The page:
It’s Australia Day today. And although I’m not Australian, the day has gotten me thinking a lot about my own nationality.
My decade in Australia is a continuous education on what is considered Australian and — more importantly — what’s UnAustralian. It’s not a saying we use in Singapore – we don’t go around saying, “You have never queued over half an hour for a bowl of [insert favourite hawker fare] – you are UnSingaporean.” But I’m pretty sure that there is some similar Holy Writ engraved in the hearts and minds of its inhabitants.We might intrinsically agree on a few tenets and values that even the country’s pledge doesn’t quite cover in its depth and breadth. We embrace Western living conditions and white-picket-fence ideals, but cling to Eastern work ethics and traditions frozen in the time of our mass emigration. We champion meritocracy, can be rather suspicious of welfare, and believe that the fittest deserve to survive. But we also love Big Government, even though we push against the grain. We are easily bored, because we want constant stimulation and regard Variety as the natural and healthy by-product of industrious minds and hands. We are proud of what we have achieved in spite of our pint size, our short history, and our love-hate relationship with our neighbours.
We are a multicultural melting pot, but we certainly don’t seem to have the warm fuzzies when it comes to our colonised past.
I don’t know if I’m grasping at straws here, but there is just something about being slagged off by an ang-moh that really gets under a lot of Singaporeans’ skins.
This post, by the way, has been stewing for a week. I’ve glossed over the Anton Casey furor (primarily on Facebook), and the few finger scrolls I’ve had through the comments section of articles and posts have left me feeling decidedly sick.
To the rest of the world who might not know what I’m talking about, I’ll try to summarise. Anton Casey, a British National married to a Singaporean, had been living in Singapore for 12 years before some of his boofhead Facebook posts went viral. They are mostly outlined in this News.com.au article and he basically castigated everyone who took public transport on a regular basis as poor and smelly, but what the article doesn’t quite capture was the sheer furor and backlash on social media. And because there really are only 3 degrees of separation between any 2 Singaporeans (or it darn right feels like it), Anton’s personal details such as his residential address and employer (past and present) got circulated online. Despite an attempt to smooth things out with the help of a PR firm, it all culminated to an immediate termination of his work contract, and a hasty departure of his family (wife and 5yo son) to Perth.
And don’t get me wrong – the guy had been incredibly offensive and arrogant on Facebook. A complete douchebag, if you were to put it in ‘Straya terms. And I wondered how a man living in an adopted nation would have the gall, the cheek to rubbish away the “plebs” – the very backbone of the nation who made it possible for him to swan in and make a decent porsche-owning, air-conditioned living. All that is true.
But the harrassment and the death threats. The running of a man and his innocent family to the ground. The venom and the spite. Two wrongs have never made it a right.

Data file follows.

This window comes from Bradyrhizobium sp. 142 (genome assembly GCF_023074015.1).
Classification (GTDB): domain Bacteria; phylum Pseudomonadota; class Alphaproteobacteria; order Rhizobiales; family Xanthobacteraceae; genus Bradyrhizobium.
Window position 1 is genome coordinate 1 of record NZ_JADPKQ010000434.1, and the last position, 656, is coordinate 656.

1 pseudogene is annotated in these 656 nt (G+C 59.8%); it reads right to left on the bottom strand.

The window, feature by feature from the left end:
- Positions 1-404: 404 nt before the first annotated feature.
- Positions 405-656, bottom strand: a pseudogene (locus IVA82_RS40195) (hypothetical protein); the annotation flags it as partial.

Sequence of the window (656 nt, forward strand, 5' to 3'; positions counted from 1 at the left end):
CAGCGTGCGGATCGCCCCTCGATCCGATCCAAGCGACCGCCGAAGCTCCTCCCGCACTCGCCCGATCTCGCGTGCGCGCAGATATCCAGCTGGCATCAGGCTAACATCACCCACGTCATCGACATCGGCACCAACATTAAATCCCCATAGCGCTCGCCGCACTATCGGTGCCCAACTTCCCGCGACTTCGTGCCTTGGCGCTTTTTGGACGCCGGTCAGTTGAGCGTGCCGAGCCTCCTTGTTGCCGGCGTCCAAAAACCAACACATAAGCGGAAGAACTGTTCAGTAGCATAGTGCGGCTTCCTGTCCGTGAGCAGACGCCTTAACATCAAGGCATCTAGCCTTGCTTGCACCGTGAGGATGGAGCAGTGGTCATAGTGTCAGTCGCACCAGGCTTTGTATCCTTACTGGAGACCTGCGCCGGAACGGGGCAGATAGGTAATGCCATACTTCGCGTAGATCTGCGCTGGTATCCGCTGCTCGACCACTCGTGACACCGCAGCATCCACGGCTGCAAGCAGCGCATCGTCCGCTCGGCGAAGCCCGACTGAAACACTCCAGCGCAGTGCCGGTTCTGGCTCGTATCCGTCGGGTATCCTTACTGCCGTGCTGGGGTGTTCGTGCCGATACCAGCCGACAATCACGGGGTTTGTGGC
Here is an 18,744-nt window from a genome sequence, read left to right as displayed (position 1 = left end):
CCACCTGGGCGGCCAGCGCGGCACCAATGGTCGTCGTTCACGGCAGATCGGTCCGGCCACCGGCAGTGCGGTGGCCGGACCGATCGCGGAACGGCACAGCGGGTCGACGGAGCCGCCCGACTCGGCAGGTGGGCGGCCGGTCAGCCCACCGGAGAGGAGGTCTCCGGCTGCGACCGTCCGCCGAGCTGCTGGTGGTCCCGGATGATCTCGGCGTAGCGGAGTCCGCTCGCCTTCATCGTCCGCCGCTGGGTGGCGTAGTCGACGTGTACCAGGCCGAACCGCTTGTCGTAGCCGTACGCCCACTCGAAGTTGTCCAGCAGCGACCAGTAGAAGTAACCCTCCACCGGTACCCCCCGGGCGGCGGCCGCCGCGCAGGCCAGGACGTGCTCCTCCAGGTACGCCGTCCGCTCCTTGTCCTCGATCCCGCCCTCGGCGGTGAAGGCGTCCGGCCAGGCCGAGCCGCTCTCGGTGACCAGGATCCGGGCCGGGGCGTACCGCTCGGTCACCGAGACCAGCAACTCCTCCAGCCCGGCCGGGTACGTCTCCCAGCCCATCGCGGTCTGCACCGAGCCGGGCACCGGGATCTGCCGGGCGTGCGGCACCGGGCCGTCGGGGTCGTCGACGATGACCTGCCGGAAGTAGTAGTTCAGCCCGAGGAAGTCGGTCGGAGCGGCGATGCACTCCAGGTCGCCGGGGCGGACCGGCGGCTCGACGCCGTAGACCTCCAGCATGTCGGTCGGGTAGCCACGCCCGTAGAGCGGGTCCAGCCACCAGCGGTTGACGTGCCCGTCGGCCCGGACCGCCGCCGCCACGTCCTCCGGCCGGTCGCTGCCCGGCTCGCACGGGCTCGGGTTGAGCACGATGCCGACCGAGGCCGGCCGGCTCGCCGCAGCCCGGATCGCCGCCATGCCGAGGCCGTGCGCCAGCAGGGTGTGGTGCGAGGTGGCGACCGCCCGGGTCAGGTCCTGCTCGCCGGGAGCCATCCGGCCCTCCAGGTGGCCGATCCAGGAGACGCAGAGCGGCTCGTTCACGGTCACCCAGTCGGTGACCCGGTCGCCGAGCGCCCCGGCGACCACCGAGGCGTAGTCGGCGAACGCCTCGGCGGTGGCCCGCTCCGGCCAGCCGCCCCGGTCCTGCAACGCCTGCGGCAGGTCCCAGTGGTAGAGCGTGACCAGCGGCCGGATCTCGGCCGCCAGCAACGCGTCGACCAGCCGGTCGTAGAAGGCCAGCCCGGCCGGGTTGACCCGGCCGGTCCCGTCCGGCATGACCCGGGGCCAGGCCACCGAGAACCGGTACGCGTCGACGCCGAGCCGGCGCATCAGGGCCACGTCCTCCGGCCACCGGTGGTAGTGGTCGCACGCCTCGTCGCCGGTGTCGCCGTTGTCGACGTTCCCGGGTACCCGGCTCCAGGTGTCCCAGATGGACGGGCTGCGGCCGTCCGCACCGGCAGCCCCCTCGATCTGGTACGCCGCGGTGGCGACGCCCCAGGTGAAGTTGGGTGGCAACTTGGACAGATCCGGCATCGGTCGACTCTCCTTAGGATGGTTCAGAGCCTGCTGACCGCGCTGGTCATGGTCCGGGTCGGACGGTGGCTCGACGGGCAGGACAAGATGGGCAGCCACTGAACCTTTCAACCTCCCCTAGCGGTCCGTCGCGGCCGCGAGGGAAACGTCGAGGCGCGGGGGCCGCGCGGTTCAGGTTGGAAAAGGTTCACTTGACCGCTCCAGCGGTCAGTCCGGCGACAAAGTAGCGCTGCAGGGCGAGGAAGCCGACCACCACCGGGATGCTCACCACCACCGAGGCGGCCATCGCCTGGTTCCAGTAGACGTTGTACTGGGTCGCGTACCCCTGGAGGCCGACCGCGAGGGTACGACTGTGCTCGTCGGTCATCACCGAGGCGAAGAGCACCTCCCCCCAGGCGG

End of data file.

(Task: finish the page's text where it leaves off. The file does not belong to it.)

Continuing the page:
I live in Australia now, but I still introduce myself as Singaporean. And if I ever get asked about our curtailed freedoms – our censored media, our paternalistic government – I’ve always blithely pointed out that as a woman, and as a Christian, I’ve felt infinitely more protected and safer in Singapore than I do in Australia.
The Australian media, for the large part, is antagonistic towards Christianity. Australian society, to a large extent, is dismissive of Christ. And because Facebook has come into our day-to-day in the decade I’ve lived here, I get confronted with deeply offensive and hurtful messages about my faith daily. These messages are often unfair and inaccurate, mostly delivered tongue-in-cheek, and might come from a place of experience and hurt as well.
I say this, because if you were to change the context of what Anton said… if you were to change it to a YouTube video of a panel of witty comedians in a popular quiz show… if you were to change the subjects from faceless commuters in a borrowed country to gormless Christians in a hired community hall, there would be no public vitriol. Because this already happens publicly, daily.
I’m not discounting the fact that there are lousy examples of Christianity to be found. Of course there are. And I understand that there are fundamental beliefs and values that different camps cling to and fight for. I know that groups of Christians can be militant about their own beliefs — even to the point of warring within the brotherhood. But my point is when anyone excoriates a group of people with such vehemence, they often become the very things they hate. Arrogant. Self-righteous. Narrow-minded. Hypocritical. Judgemental.
The reason I struggle for self-control NOT to yell back is the reminder that Christ told me to Let It Go. Turn the other cheek. Offer the tunic. Go the extra mile. It may sting, it may not be fair, our innocent loved ones may be affected, but the instruction is clear: we do not strut ever.
In the case of Anton Casey, we took a man with a loose mouth and lousy discretion, and delivered a crushing, disproportionate response. And he wasn’t even the first.
Is that what it really means to stand up for Singapore?